Heaters and air conditioners actually pump out a constant temperature no matter where your thermostat is set. Once your home reaches the target temperature, the system cycles between on and off to maintain that temperature. (Unless you have a manual heater or air conditioner, in which case you’ll have to turn it off when you feel comfortable.)
For example, whether your home is currently 40F or 50F or 60F, your heater will emit heat at 100F no matter what (arbitrary value for illustration’s sake). Thinking that your heater will pump out 120F heat when your home is 40F, then 110F at 50F, then 100F at 60F, and so on is wrong.
Now combine this with the basics of heat transfer from above.
Image Credit: Will Markusen via
The truth is that your home heats up much faster than you think it does. Not only that, you have to think about the difference in temperature between your heated-up home and the cold winter outside: because the difference is so great, the heat is quickly transferred out, which prompts your heater to kick back on, only to repeat the cycle.
On the flipside, turning off the heat will cause your home to quickly drop in temperature, but as the temperature falls, so will the rate of heat loss. This is why it actually takes a lot of energy to maintain an indoor temperature that’s significantly different from the outside temperature, and this is true in both the summer and winter.
Don’t just take my word for it. Here’s what ENERGY STAR said on the matter:
The evidence is quite clear that, in the winter, letting the house cool down when you are not home for several hours during the day and while you sleep at night saves the most energy.
Ultimately, you should turn down your heater or air conditioner when your home is empty for hours at a time and turn it back up when you come home. This technique, called thermostat setback, is the right answer and is the reason why smart thermostats like the Nest can save you so much money 7 Nest Automation Tricks to Cut Your Heating Bill in Half 7 Nest Automation Tricks to Cut Your Heating Bill in Half If there were a Nest thermostat in every home, it would have the biggest single impact on energy consumption in history; and it could save you more money than you might imagine. Here’s how. Read More .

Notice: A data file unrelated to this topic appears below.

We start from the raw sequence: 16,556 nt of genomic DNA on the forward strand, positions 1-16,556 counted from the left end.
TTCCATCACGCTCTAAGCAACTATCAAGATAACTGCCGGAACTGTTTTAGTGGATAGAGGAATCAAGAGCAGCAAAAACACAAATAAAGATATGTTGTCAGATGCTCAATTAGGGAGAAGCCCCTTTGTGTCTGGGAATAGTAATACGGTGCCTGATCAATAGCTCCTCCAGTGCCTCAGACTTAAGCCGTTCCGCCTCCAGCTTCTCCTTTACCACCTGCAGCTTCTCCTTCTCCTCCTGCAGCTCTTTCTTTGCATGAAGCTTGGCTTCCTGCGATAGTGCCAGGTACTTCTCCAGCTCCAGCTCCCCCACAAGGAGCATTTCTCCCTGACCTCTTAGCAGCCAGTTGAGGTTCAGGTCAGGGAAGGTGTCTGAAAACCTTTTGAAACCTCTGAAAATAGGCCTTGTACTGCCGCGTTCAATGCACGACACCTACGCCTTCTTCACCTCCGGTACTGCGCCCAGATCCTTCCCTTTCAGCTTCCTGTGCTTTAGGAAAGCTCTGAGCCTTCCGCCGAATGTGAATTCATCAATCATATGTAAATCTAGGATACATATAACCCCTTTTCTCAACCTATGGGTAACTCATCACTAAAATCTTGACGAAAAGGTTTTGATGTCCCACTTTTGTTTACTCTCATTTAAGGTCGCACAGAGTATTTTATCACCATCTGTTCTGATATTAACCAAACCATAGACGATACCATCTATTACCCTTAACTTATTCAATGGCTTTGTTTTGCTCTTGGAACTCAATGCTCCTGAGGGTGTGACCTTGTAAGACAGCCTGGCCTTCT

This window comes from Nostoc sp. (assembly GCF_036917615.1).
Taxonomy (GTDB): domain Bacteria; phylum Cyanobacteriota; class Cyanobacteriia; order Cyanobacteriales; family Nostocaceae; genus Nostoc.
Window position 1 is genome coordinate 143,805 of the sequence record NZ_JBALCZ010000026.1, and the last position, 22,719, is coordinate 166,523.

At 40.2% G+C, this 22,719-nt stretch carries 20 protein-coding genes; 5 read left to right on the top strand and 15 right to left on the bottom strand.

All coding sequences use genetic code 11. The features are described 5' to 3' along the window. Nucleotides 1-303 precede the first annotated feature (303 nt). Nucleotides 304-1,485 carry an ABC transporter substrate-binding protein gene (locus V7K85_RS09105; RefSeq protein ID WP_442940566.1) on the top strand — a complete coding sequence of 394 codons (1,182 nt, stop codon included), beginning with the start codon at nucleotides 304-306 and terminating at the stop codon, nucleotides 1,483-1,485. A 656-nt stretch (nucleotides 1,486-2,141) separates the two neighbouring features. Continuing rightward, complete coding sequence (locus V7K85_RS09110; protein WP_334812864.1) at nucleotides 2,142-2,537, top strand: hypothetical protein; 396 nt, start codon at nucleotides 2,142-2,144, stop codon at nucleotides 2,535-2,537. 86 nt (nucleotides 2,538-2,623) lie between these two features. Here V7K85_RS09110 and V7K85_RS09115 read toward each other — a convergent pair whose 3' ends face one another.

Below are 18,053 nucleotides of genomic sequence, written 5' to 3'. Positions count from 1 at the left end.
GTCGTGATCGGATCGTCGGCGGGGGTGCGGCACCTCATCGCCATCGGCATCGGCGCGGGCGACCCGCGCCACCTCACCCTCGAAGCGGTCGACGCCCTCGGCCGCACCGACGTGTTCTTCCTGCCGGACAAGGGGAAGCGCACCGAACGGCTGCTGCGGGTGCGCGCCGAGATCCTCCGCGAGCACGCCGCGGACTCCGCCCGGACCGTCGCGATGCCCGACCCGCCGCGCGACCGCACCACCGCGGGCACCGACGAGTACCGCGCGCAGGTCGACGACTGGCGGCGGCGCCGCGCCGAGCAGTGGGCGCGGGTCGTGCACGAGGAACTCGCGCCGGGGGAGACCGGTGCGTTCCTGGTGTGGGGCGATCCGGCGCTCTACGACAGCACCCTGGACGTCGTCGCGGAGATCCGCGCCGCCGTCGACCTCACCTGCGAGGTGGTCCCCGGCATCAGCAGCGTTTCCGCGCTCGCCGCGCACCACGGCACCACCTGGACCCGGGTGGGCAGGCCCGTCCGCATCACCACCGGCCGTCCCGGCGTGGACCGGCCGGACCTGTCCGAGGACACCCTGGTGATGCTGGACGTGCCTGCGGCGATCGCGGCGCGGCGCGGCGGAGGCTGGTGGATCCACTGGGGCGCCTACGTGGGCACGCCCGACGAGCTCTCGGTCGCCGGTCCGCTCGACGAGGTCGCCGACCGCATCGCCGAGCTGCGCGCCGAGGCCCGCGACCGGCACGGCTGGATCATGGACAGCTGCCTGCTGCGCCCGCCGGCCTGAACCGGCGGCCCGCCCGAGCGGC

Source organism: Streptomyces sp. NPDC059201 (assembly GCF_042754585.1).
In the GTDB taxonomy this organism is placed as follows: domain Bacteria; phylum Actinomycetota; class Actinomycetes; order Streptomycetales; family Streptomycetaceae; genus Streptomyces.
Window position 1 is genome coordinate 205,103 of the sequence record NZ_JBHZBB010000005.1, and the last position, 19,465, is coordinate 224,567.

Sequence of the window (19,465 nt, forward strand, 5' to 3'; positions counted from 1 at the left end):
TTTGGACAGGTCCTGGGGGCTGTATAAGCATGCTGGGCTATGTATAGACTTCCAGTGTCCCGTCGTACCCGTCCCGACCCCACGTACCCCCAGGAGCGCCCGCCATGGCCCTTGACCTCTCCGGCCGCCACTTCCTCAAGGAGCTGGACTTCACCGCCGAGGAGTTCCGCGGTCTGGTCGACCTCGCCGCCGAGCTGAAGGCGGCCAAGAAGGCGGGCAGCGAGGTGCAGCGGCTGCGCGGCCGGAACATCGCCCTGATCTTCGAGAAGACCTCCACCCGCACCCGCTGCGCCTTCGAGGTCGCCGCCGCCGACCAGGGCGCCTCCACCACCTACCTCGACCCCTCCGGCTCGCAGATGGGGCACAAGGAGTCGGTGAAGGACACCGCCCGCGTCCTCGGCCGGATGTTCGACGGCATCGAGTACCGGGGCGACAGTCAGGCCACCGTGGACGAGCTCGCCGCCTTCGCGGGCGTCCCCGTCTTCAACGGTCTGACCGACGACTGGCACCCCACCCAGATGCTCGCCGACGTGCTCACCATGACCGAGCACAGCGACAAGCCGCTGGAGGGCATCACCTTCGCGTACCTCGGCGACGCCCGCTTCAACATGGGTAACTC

Which Temperatures Are Ideal for Saving Energy?
According to Energy.gov, general thermostat guidelines include:
- 68F in the winter when you’re at home and awake.
- 78F in the summer when you’re at home and awake.
- Set back the thermostat by 7–10F when you’re asleep or away. A smart programmable thermostat Ecobee3 vs. Nest Thermostat: A Head-to-Head Comparison Ecobee3 vs. Nest Thermostat: A Head-to-Head Comparison Did you know that a smart thermostat can boost your home value? It’s one of many reasons why a smart thermostat is well worth the initial investment. But which one should you get? Read More is extremely effective for this!
Feel free to tweak these to suit your own comfort levels, but remember that every single degree matters. Even though the difference between 68F and 69F may not seem like much, you’ll definitely notice a bump in your energy bill. If 68F is too uncomfortable, use these nifty tricks for staying warm How to Beat the Winter Cold With These 8 Home Gadgets How to Beat the Winter Cold With These 8 Home Gadgets If you’re feeling extra cold this winter – or you just want to save on heating costs – there are lots of small gadgets and devices that may come in handy. Read More .
Note that you should never drop your thermostat below 55F in the winter as this could cause areas of your home to become so cold that pipes freeze and burst. So if you go on vacation, for example, keep your thermostat on at that temperature or higher.
But the most effective way to slash your energy bill is to make sure your home is well-insulated and to reduce the amount of air that needs to be heated or cooled (which makes the U-value and the Area smaller in the heat flow equation from earlier in the article).
For more tips, check out these home energy efficiency mistakes Is Your Home Energy Efficient? 7 Things You’ve Overlooked Is Your Home Energy Efficient? 7 Things You’ve Overlooked The true cost of a smart home is far cheaper than you think. In fact, there are many home automation devices that everyone can afford, and many of them will feature in this article. Read More as well as these helpful energy-saving tips from Reddit Be An Energy Star: 20+ Reddit Tips That Help To Slash Your Utility Bill Be An Energy Star: 20+ Reddit Tips That Help To Slash Your Utility Bill Is your utility bill killing you? Who would have thought that Reddit is a source of wisdom for saving energy & money? Reddit’s crowd wisdom can help you solve everyday problems, like gigantic utility bills. Read More .
Tell us about your biggest home energy woes in the comments below!
Recommended Thermostat Settings for Winter and Summer
Your home’s ideal temperature for your heating and cooling system should provide convenience and comfort to your indoor environment. Thermostat settings for both comfort and energy savings is important to every homeowner.
One simple solution to managing your heating and cooling system is to adjust your thermostat temperature according to your habits, preferences and the temperature outside. The closer your thermostat setting is to the outside temperature, the more you’ll save.
“What recommended temperature setting will provide you with personal comfort and at the same time, is cost efficient?”
Free Bonus Download: . Easily save it to your computer or print it out for reference when the seasons change.
We discuss recommended thermostat settings that offer adequate comfort for most people and are sure to save you money on your utility bills.
Recommended Thermostat Settings
What is a good temperature to set your thermostat in the summer?